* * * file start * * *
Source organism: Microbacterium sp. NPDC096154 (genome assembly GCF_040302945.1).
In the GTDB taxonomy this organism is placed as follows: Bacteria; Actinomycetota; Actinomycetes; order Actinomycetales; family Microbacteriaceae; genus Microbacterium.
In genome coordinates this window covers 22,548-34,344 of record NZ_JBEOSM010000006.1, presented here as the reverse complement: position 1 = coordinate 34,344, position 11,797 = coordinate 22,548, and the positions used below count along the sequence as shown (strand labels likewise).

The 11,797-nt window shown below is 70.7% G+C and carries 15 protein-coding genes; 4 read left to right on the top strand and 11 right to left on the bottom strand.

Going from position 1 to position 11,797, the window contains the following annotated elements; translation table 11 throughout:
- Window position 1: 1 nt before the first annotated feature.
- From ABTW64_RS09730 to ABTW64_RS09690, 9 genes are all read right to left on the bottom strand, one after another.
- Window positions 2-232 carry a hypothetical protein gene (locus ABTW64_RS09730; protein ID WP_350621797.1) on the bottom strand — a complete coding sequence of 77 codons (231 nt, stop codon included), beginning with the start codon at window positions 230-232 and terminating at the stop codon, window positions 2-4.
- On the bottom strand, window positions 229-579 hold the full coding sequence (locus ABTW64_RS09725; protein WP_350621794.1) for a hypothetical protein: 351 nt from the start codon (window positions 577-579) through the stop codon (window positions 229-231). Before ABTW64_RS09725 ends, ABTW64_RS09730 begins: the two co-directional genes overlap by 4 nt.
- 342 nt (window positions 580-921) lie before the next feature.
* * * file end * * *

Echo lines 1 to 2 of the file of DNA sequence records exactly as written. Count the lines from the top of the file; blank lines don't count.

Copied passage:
Source organism: Microbacterium sp. NPDC096154 (genome assembly GCF_040302945.1).
In the GTDB taxonomy this organism is placed as follows: Bacteria; Actinomycetota; Actinomycetes; order Actinomycetales; family Microbacteriaceae; genus Microbacterium.